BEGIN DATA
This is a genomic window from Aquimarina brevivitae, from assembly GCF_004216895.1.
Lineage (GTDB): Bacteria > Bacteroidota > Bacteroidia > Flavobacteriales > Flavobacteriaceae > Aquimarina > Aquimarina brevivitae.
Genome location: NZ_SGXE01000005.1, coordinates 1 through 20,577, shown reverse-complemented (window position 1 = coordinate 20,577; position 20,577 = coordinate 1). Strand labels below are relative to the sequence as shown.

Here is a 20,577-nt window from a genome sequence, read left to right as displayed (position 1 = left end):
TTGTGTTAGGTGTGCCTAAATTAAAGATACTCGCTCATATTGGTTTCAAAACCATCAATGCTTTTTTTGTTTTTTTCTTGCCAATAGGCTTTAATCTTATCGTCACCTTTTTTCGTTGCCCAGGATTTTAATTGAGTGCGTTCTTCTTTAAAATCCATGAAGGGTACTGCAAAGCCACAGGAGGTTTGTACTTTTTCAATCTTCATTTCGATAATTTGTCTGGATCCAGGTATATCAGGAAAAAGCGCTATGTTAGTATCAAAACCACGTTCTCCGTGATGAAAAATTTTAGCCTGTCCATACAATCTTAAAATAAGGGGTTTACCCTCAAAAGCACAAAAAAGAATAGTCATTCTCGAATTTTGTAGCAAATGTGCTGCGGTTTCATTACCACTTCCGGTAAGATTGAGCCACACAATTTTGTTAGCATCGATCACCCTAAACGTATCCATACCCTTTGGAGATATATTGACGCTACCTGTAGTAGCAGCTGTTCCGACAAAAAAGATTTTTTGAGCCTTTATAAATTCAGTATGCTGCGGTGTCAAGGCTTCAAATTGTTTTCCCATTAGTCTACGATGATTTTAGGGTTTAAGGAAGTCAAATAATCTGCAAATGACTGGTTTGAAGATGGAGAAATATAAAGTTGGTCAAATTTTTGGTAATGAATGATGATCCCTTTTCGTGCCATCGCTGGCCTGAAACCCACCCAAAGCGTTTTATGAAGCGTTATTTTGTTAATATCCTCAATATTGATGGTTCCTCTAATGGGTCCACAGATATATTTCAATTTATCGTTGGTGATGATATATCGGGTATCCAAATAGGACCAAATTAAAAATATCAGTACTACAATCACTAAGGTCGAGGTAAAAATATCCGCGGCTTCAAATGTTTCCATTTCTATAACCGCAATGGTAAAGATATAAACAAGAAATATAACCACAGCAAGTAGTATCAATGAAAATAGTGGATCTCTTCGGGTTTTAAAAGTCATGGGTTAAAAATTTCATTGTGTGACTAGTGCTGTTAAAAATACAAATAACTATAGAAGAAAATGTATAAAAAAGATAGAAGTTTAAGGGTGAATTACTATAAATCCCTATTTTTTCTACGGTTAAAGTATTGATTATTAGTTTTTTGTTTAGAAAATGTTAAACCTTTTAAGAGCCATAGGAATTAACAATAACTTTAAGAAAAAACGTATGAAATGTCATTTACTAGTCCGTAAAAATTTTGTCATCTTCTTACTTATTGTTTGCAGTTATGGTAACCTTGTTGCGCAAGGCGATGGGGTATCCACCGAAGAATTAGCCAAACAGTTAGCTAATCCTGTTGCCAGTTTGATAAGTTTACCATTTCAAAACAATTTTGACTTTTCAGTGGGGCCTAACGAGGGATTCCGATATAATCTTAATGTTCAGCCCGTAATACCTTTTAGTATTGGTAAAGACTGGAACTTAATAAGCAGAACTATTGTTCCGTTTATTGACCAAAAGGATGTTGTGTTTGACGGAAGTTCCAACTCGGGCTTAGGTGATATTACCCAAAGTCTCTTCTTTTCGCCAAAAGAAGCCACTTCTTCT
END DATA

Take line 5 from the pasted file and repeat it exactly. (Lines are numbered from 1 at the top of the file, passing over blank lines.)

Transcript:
TTGTGTTAGGTGTGCCTAAATTAAAGATACTCGCTCATATTGGTTTCAAAACCATCAATGCTTTTTTTGTTTTTTTCTTGCCAATAGGCTTTAATCTTATCGTCACCTTTTTTCGTTGCCCAGGATTTTAATTGAGTGCGTTCTTCTTTAAAATCCATGAAGGGTACTGCAAAGCCACAGGAGGTTTGTACTTTTTCAATCTTCATTTCGATAATTTGTCTGGATCCAGGTATATCAGGAAAAAGCGCTATGTTAGTATCAAAACCACGTTCTCCGTGATGAAAAATTTTAGCCTGTCCATACAATCTTAAAATAAGGGGTTTACCCTCAAAAGCACAAAAAAGAATAGTCATTCTCGAATTTTGTAGCAAATGTGCTGCGGTTTCATTACCACTTCCGGTAAGATTGAGCCACACAATTTTGTTAGCATCGATCACCCTAAACGTATCCATACCCTTTGGAGATATATTGACGCTACCTGTAGTAGCAGCTGTTCCGACAAAAAAGATTTTTTGAGCCTTTATAAATTCAGTATGCTGCGGTGTCAAGGCTTCAAATTGTTTTCCCATTAGTCTACGATGATTTTAGGGTTTAAGGAAGTCAAATAATCTGCAAATGACTGGTTTGAAGATGGAGAAATATAAAGTTGGTCAAATTTTTGGTAATGAATGATGATCCCTTTTCGTGCCATCGCTGGCCTGAAACCCACCCAAAGCGTTTTATGAAGCGTTATTTTGTTAATATCCTCAATATTGATGGTTCCTCTAATGGGTCCACAGATATATTTCAATTTATCGTTGGTGATGATATATCGGGTATCCAAATAGGACCAAATTAAAAATATCAGTACTACAATCACTAAGGTCGAGGTAAAAATATCCGCGGCTTCAAATGTTTCCATTTCTATAACCGCAATGGTAAAGATATAAACAAGAAATATAACCACAGCAAGTAGTATCAATGAAAATAGTGGATCTCTTCGGGTTTTAAAAGTCATGGGTTAAAAATTTCATTGTGTGACTAGTGCTGTTAAAAATACAAATAACTATAGAAGAAAATGTATAAAAAAGATAGAAGTTTAAGGGTGAATTACTATAAATCCCTATTTTTTCTACGGTTAAAGTATTGATTATTAGTTTTTTGTTTAGAAAATGTTAAACCTTTTAAGAGCCATAGGAATTAACAATAACTTTAAGAAAAAACGTATGAAATGTCATTTACTAGTCCGTAAAAATTTTGTCATCTTCTTACTTATTGTTTGCAGTTATGGTAACCTTGTTGCGCAAGGCGATGGGGTATCCACCGAAGAATTAGCCAAACAGTTAGCTAATCCTGTTGCCAGTTTGATAAGTTTACCATTTCAAAACAATTTTGACTTTTCAGTGGGGCCTAACGAGGGATTCCGATATAATCTTAATGTTCAGCCCGTAATACCTTTTAGTATTGGTAAAGACTGGAACTTAATAAGCAGAACTATTGTTCCGTTTATTGACCAAAAGGATGTTGTGTTTGACGGAAGTTCCAACTCGGGCTTAGGTGATATTACCCAAAGTCTCTTCTTTTCGCCAAAAGAAGCCACTTCTTCT